directed the money at other interventions with evidence of
effectiveness. Although it may frustrate scientists when
politicians are swayed by the possible electoral consequences
of various policy options, few scientists (including us) would
the views of those who have elected them as their
representatives. Voting, free speech, debate, and the push and
choose to do if the concept of democracy is to be meaningful.
We should remember that progress in public health from its
origins in the late 1800s and early 1900s has been as much
by social justice concerns, with the scientific evidence for their
effectiveness coming later. Without constructive politics,
Correspondence to: K Humphreys Keith.Humphreys@stanford.edu
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BMJ 2012;344:e1316 doi: 10.1136/bmj.e1316 (Published 27 February 2012) Page 1 of 3
historical progress in public health would have been far more
limited, as the example of AIDS illustrates more recently.12
More generally, societies have values that don’t need to be
proved in randomised controlled trials and are appropriate
over-riding considerations in policy. A rigorous study showing
that people with an infectious disease could be cheaply and
rule out such a policy. Similarly, current research assessing
whether the death penalty is cost effective or has a deterrent
but it can never tell us whether the taking of a helpless
individual’s life by the state is morally acceptable. That
judgment falls on all our heads and cannot be evaded by saying
that the science made us do it or stopped us from doing it.
None of this is to deny that policy decisions made without
scientific advice can be ineffective (such as, restrictions on
people with HIV entering a country). They can also lead to a
spent worldwide on ineffective youth oriented programmes to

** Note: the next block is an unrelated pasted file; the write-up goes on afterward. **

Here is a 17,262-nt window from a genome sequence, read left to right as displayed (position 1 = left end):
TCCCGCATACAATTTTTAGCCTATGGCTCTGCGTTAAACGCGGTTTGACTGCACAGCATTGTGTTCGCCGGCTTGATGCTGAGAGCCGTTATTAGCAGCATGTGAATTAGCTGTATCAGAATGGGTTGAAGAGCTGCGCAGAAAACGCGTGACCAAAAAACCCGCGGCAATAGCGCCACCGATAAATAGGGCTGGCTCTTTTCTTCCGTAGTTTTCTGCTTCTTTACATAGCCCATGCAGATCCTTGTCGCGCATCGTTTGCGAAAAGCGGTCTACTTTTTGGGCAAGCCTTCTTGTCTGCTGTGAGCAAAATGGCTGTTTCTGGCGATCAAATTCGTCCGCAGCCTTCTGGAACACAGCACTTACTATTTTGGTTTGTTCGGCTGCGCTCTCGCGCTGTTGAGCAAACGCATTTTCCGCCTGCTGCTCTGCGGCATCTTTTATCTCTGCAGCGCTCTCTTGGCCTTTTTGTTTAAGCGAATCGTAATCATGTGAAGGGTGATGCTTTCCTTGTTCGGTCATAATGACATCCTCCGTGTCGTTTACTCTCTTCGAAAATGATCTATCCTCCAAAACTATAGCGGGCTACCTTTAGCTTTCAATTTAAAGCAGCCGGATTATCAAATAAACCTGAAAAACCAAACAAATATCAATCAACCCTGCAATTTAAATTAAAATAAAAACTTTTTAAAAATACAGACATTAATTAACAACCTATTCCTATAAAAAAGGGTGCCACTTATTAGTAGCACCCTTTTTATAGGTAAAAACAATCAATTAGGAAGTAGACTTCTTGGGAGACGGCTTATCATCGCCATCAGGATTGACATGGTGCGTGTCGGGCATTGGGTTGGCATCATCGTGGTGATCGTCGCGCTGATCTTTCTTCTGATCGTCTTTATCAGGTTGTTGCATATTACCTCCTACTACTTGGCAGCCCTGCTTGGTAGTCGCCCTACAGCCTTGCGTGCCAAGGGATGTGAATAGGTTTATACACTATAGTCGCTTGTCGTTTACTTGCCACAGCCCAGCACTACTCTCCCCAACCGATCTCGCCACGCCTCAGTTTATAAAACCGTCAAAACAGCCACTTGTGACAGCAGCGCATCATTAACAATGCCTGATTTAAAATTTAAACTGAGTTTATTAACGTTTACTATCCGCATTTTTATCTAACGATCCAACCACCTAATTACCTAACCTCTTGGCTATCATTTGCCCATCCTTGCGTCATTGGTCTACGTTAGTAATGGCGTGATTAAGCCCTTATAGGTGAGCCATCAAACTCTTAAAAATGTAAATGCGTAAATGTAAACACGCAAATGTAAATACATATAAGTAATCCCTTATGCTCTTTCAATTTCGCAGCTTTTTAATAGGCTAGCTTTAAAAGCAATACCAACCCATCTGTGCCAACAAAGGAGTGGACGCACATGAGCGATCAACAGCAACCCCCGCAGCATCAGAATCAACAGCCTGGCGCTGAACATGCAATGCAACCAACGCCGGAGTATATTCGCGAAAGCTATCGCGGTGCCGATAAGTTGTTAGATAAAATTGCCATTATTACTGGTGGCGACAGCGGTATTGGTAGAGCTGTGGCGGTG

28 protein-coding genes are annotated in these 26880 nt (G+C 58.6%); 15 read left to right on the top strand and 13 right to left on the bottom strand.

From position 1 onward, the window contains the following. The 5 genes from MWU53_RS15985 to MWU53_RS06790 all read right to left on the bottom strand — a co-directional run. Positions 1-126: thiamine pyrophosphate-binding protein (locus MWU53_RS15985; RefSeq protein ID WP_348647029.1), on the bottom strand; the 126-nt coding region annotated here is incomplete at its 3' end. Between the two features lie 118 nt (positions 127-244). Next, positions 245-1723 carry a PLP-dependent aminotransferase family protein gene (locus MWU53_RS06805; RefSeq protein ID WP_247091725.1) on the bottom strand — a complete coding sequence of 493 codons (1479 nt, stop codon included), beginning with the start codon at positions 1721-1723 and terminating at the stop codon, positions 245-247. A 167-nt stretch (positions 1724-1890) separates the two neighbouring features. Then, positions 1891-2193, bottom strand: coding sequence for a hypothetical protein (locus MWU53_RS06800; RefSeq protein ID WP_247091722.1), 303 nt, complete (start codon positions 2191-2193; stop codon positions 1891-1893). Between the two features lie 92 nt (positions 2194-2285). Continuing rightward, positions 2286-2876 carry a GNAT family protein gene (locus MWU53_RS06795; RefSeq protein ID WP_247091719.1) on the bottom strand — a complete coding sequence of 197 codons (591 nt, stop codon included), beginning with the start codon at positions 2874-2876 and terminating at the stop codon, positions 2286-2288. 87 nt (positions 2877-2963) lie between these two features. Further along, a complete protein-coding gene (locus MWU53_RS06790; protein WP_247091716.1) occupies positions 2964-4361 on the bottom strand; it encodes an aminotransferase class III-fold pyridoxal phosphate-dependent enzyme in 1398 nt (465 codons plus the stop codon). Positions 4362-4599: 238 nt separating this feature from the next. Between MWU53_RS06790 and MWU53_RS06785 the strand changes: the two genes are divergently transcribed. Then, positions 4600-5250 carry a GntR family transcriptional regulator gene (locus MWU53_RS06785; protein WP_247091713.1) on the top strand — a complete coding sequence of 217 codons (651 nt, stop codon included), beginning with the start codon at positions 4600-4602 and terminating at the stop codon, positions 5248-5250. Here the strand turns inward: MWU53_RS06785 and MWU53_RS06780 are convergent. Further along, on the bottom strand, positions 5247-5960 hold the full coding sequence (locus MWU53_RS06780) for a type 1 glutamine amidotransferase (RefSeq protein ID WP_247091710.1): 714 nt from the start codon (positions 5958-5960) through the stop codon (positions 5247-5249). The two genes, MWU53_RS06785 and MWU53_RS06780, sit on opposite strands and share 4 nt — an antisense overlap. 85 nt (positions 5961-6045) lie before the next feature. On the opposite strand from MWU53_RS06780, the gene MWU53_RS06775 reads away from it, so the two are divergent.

as the over 300 000 deaths resulting from President Mbeki’s
AIDS policies15). This is why the unique system of chief
in nearly all UK government departments is so important and
an example for other countries.
Scientists as human beings
Science is conducted by scientists, who are—thank
goodness—human. Their expertise in science does not
necessarily convey any expertise in governance (if you do not
enshrined in democratic societies, where people with technical
expertise get one vote at the ballot box just like other citizens.
There are at least two reasons why this is wise.
Firstly, scientists, like all people, are wrong at least some of the
time. The scientific “fact” that seems a certain basis for policy
by good scientific evidence have later been found to be
ineffective or even dangerous.16The use of thalidomide to treat
nausea in pregnant women, is one good example.
Secondly, again like all people, scientists can confuse their
opinions on policy matters with objective facts.17The US
addiction, and cognitive impairments and that scientists and
genes from the population through selective sterilisation and
immigrant exclusion.18Supporters of the movement failed to
appreciate that the first of these premises is an objective fact
and the second is a subjective viewpoint.
Conflating facts and values allows scientists to use their